I married into a family whose Thanksgiving dinner was much larger.  The faces around my mother-in-law’s table also included aunts, uncles and cousins, and later, my own babies and my little nephew.  It was a day to celebrate family, as well as give thanks for the good things in our lives.

As my mother-in-law aged, we celebrated Thanksgiving at my sister-in-law’s house — such a lovely place to be, with her fireplace adding warmth and atmosphere as we ate.  As the family grew, we never knew for certain quite how many cousins and second cousins would be there, but the food was always plentiful, and there was ALWAYS room for one more at the table.  

Through the years, there were only a few times that I hosted Thanksgiving; we always gathered at my house for Christmas dinner, until my daughters-in-law took over the Christmas celebration.  Last Thanksgiving we all gathered here, but my old Victorian house with its many rooms, does not have one room large enough to hold our growing family.  Somehow, a buffet-style Thanksgiving lacked that beautiful feeling of family gathered around one table.  This year, our ever-growing family will be at my son’s house, where we can all sit together to celebrate our day of Thanks.

Holidays are a time of both celebration for the family surrounding us, and sadness for those who have passed from this world.  There have been many Thanksgivings when our hearts were aching, but the traditions helped us through our losses.  We may have had tears in our eyes, but we also had the beautiful memories of our loved ones to cherish.

Somehow, after all the years that have passed, with my dream of large family celebrations answered, one of my fondest Thanksgiving memories will always be helping my mother to roll out her delicious pie crust in our little kitchen (sampling pieces as I helped).  My heart misses her gentle heart and her kindness.  By the way, she did not enjoy cooking, and usually ended up with a terrible migraine when dinner was set out on the table — Love you Mom!!


Evolving as We Grow


In a little country graveyard, lies my firstborn baby, in a grave marked only with corner markers.  She was laid to rest at the feet of a good friend’s husband, and at the time, I marked her grave with a wooden cross, which slowly deteriorated through all of these long years.

I am writing this today, in an effort to show how our beliefs and opinions evolve through the years.  At the time my baby was stillborn in 1973, abortion was a contentious issue, as it still is today.  In those days I was strongly pro-life.  A few months after the loss of my baby girl, I wrote an article for a local newspaper about the hopes I had carried for this first child of mine, as well as my deep feelings about the abortion issue.  Following are excerpts from this article:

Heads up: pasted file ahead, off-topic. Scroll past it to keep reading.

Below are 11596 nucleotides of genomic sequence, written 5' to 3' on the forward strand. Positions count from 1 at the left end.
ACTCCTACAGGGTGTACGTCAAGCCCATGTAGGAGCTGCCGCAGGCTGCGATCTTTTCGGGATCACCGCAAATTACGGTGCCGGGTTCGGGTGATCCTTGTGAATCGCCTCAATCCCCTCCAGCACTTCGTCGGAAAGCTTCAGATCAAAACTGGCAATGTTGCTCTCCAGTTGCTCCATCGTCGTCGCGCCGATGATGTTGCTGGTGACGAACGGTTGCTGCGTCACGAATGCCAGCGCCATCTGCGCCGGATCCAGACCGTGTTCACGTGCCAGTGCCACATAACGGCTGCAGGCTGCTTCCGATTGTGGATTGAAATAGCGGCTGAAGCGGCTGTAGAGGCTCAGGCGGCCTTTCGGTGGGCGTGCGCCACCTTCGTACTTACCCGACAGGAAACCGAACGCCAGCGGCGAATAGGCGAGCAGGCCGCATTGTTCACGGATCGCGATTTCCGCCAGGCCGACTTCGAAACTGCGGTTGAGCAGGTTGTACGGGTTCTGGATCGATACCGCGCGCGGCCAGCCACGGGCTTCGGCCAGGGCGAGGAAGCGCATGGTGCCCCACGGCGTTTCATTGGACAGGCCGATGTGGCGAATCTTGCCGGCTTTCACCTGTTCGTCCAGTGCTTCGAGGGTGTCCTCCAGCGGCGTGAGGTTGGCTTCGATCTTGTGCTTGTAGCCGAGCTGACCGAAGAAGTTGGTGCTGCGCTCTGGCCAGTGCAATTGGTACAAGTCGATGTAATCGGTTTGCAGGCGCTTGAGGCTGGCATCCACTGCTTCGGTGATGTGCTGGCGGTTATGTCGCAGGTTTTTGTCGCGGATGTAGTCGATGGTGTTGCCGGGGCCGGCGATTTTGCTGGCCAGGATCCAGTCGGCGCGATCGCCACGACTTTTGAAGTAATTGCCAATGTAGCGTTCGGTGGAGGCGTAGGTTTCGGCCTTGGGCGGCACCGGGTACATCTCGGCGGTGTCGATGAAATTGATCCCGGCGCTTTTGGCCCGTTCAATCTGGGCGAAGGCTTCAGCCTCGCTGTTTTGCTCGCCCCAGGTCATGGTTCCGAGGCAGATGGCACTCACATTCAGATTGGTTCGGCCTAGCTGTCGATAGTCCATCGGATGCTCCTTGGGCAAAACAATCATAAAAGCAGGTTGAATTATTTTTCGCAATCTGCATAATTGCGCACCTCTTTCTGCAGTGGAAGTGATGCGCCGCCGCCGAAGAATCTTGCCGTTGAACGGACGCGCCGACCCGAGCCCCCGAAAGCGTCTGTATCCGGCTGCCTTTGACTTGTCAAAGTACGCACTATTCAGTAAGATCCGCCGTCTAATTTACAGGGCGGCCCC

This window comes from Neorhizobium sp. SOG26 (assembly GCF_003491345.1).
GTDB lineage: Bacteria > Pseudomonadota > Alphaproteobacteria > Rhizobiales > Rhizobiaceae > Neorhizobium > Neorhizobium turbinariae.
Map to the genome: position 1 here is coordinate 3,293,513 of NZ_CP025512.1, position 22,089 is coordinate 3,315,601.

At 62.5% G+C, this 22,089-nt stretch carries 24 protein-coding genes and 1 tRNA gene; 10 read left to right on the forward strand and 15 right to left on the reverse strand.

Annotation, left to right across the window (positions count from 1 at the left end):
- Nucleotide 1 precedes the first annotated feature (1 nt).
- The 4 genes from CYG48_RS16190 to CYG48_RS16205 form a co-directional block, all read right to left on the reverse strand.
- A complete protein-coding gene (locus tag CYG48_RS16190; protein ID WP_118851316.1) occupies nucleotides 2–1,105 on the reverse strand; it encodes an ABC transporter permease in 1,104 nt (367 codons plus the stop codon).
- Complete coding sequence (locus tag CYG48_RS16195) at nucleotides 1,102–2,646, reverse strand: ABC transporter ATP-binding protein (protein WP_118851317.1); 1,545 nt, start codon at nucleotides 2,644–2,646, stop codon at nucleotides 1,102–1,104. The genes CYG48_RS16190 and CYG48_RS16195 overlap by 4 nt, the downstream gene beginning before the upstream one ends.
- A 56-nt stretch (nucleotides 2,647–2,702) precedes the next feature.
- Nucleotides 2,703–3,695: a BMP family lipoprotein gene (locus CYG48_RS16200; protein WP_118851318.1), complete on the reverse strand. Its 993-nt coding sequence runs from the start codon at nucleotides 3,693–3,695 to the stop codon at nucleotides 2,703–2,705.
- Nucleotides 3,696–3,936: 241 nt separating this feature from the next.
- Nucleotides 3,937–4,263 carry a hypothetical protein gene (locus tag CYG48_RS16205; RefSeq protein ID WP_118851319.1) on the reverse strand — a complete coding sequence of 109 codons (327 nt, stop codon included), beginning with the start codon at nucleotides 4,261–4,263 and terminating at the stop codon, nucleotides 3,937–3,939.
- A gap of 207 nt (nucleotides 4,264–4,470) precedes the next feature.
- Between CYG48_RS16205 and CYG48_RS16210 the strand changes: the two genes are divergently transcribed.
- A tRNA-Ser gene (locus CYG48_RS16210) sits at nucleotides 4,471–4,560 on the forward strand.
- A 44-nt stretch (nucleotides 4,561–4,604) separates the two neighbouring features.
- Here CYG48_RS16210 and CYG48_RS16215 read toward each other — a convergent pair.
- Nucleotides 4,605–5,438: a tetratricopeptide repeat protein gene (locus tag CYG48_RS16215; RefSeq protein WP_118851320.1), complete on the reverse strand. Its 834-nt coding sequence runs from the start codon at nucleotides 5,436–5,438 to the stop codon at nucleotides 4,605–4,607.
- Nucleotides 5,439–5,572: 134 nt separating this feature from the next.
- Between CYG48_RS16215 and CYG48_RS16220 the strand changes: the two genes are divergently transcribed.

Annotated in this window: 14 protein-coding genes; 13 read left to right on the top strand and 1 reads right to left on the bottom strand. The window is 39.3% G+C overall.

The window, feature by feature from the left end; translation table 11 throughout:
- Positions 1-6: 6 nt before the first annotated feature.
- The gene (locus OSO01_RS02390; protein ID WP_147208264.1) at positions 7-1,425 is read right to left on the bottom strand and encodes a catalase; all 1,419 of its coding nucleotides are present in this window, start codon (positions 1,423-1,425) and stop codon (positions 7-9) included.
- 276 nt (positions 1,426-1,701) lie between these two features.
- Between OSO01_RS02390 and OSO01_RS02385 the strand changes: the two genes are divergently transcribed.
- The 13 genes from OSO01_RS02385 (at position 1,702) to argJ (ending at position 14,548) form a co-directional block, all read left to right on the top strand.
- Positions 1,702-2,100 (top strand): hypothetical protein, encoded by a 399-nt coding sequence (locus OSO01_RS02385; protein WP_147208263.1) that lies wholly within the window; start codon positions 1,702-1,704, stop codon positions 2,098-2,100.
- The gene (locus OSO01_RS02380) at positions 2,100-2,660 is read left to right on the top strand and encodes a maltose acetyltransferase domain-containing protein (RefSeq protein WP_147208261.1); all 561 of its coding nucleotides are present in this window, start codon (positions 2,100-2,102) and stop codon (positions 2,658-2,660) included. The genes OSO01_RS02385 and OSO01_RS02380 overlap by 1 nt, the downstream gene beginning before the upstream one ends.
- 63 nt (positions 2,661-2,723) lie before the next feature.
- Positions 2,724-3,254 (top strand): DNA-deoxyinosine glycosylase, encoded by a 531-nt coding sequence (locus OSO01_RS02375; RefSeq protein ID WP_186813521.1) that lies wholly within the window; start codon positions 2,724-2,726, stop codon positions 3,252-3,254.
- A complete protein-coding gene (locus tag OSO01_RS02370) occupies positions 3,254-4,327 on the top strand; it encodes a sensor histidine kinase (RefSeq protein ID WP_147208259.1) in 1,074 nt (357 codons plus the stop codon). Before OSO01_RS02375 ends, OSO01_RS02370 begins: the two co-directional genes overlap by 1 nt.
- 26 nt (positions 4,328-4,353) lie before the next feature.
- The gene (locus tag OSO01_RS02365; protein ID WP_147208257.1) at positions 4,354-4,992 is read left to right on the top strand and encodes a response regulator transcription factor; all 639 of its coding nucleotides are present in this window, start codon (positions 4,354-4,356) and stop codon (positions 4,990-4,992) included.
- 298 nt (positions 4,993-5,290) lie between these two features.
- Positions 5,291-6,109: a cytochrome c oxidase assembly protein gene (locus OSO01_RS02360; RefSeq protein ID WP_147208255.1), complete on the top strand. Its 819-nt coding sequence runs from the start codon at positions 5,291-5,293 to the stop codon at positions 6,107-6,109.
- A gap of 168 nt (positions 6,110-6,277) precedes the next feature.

“When I first learned that I was pregnant I was thrilled.  I had wanted a baby for so long…it was an answer to my prayers.  I read everything I could on prenatal care and kept an avid eye on all of the month by month developmental charts.  I was awed to think of this small being I was carrying.  When I first felt the baby move and heard its heartbeat, I felt that this must be one of the most special moments of a woman’s life.  I began to think of how I would raise my baby.  I wanted to help my child to grow up at peace with himself and show him the beautiful side of people and nature.  As I began collecting baby clothes, I pictured the tiny little body which would be using them.  I wanted my child to know he was loved.  I fell asleep at night cuddling my stomach because it seemed somehow as if the baby would know I was holding him and loved him.

Two months before my due date, my little girl was stillborn.  It was a shock and I was heartbroken.  I never even had a chance to hold her and tell her I loved her.  I could have nine more children but I would not miss this one any less.  When I see a little girl laughing and playing, I know my little girl will never laugh.  When I see flowers and sunlight, I know she will never see them.  She will never fall in love or be a mother.  A part of my heart is lying in that tiny grave, under the flowers she’ll never be able to see.  Nothing can change the heartbreak and regret I feel, but perhaps this story will touch the heart of a mother who at this moment cannot decide whether her baby’s life is worth a change in her lifestyle.  Maybe in this way my baby’s death will count for something.”

As I read these words now, 45 years later, after being blessed with three more children and five grandchildren, I realize how cold and cruel these last two sentences seem to me.  In those days, I saw abortion as completely wrong and selfish.  I was young and had not experienced much of life.  I did not know how difficult and tiring raising a baby alone could be.  I didn’t think about how a single mother would need to work to support her child, to pay for childcare, to feed and clothe her little one.  I did not know that the costs of healthcare would rise so astronomically.  I did not think of so many issues that arise for single parents to face alone.  

Through the years, these very issues have influenced my stance on abortion.  The very people who scream the loudest against abortion often do not have any concept of the problems facing a poor, single mother.  I realize that there are women who make this choice for reasons I do not understand, but it is not up to me to judge them.  Giving birth and raising a child to adulthood is, to me, the greatest treasure in life, but to some women, discovering they are pregnant feels like a life sentence.  Who am I to decide for another woman what is right for her?

I still don’t like the idea of abortion — I can never say that I am comfortable with it, and I do not believe in late-term abortion, but I think abortion must be a private decision.  It should not be legislated by politicians who know NOTHING about a woman’s circumstances.  Through all these years of living and listening to all sides of issues, I have evolved, and I pray for the women who must make this difficult decision, and I believe it is a decision better left up to the woman herself.